Modern Miracle of Oil: $147 a Barrel in summer, $39 on Chanukah
Chanukah marks the ancient miracle of a day's supply of pure olive oil burning for eight days in the Holy Temple. This year, another miracle is oil-rich Arab nations in panic over the plunge in crude oil prices from $147 in the summer to less than $40 on Chanukah.
The Festival of Lights will also be remembered for the victory of a small band of Jews over Greek rulers who tried to destroy Judaism. However, the current generation also will remember, for at least a few days, the plunge in the price of crude oil that virtually no one predicted would be so swift and so far.
Similar to the effect of the 1973-74 Arab oil embargo that forced up the price of crude by nearly 500 percent to $40 a barrel, this year's spike ended up harming Arabs nations as much as anyone else.
The worldwide recession, which was sparked by extended credit in the United States but was exacerbated by inflationary prices that fueled the demand for more credit, has pushed oil-rich Arab nations into a frenzy over expected debts.
Analysts also have estimated that the plunge might succeed where the western world has failed in its attempt to stop Iran from becoming a nuclear power.
Asked about the prospects of Middle East peace amid increasingly violent and unstable Arab states and continuing struggles with Israel, Likud Knesset candidate Dan Meridor told Newsweek, "Chanukah is, among other things, a holiday of miracles. If oil prices stay low, this may open opportunities for tough sanctions to work."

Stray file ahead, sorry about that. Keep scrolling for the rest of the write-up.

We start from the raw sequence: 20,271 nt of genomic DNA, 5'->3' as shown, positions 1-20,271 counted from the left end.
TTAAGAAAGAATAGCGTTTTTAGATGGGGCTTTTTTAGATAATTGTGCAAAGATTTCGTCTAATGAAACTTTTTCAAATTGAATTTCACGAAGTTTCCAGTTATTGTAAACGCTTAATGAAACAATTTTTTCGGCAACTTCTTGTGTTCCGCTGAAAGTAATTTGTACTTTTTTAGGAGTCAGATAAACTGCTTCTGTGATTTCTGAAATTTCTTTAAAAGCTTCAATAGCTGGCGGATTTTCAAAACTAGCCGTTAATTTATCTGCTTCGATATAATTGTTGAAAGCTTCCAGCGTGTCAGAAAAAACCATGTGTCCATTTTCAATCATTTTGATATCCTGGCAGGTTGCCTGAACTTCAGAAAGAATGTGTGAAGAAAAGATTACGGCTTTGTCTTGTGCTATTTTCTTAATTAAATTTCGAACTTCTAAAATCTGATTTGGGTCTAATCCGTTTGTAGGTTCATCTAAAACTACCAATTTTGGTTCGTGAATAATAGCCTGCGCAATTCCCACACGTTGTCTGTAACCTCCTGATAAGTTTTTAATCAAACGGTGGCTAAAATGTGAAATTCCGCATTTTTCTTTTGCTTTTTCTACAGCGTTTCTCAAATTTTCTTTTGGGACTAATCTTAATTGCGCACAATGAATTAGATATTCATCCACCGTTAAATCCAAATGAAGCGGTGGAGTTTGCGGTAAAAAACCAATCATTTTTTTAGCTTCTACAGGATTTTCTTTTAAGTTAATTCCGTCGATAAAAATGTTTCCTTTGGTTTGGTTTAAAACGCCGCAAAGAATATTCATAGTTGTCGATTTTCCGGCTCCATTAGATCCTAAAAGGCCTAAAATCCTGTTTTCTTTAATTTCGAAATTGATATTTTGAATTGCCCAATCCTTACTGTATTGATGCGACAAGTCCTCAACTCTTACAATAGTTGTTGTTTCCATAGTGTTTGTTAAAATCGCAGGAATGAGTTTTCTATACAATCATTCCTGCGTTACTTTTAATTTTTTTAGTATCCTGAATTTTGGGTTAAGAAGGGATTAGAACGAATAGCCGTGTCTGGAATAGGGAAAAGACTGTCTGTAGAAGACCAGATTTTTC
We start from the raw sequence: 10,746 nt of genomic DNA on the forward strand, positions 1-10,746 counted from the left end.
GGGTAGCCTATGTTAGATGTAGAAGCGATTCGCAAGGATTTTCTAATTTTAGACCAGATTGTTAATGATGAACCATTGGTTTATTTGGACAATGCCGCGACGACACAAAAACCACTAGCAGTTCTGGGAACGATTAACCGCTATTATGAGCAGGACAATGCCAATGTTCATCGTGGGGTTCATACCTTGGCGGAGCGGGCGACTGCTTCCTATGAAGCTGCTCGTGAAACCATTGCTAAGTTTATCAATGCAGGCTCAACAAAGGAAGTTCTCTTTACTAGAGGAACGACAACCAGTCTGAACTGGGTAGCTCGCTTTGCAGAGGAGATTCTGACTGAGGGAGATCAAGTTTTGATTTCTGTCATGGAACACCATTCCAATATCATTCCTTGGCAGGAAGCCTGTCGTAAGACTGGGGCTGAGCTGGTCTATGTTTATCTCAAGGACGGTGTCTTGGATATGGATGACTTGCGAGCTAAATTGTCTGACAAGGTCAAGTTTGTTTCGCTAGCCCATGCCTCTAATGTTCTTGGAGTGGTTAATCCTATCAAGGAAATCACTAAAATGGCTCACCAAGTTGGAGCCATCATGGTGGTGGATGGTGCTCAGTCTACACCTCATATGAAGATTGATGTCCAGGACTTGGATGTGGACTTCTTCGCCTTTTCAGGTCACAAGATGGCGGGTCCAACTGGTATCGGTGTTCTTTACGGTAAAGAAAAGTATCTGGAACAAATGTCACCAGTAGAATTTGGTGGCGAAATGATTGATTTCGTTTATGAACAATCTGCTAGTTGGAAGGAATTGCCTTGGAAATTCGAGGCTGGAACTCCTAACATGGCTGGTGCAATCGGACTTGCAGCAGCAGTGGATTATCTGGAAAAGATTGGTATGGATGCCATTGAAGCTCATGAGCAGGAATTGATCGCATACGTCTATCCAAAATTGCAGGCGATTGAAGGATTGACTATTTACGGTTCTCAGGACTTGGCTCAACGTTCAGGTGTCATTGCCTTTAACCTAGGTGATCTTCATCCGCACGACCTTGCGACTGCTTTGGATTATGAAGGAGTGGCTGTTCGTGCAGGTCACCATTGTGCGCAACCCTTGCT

Chanukah is, among other things, a holiday of miracles. If oil prices stay low, this may open opportunities for tough sanctions to work.
He added, "When the Iranians were getting $140 a barrel, with a budget based on maybe $60 to $70 a barrel, they had a surplus they could pour into the economy to offset the impact of international sanctions … But if sanctions become really serious, and at [the] same time oil prices remain at current levels, I think there is chance of getting the Iranian leadership to rethink their strategy."
The collapse of the crude oil market "is putting Iran under the kind of pressure that Tehran has not endured for several years," Newsweek noted. Its reporter Michael Hirsh wrote that the drop in the price of crude may even add enough pressure on Iran to abandon its nuclear program and help voters to defeat Iranian President Mahmoud Ahmadinejad in next June's elections.
Iran's oil, which is of lower quality than other oil producers, fetches less than $35 a barrel on today's market. The country's inflation rate is 30 percent, and the government, burdened by outlays for the nuclear development program and other weapons systems, is looking at a $50 billion deficit.
The mood of the public is angry and several reports from Iran indicate that the regime is becoming more oppressive against protestors. Nevertheless, newspaper headlines last week bannered, "What has the government done with $200 billion in oil revenues?"
Saudi Arabia, whose oil sheikhs have been wading in opulence from billions of dollars of excess money, is worried about facing its first budget deficit in six years. Deficits also are expected in Bahrain, Oman and the United Arab Emirates.
Despite dizzying inflation in grain prices, partly fed by the rapid rise in the price of crude oil, "the real damage, of course, has been done to those oil exporters that thought high prices were here to stay," wrote former United Press International (UPI) editor Martin Walker.
"Russia, whose state budget was predicated on oil at $90 a barrel, has lost about 30 percent of its financial reserves as the trade balance worsened and the ruble began its sharp decline," he reported.
"The real estate bubble in Dubai has deflated, and, battered by the double effect of falling oil prices and OPEC's announced production cuts, the economies of the Gulf States are faltering.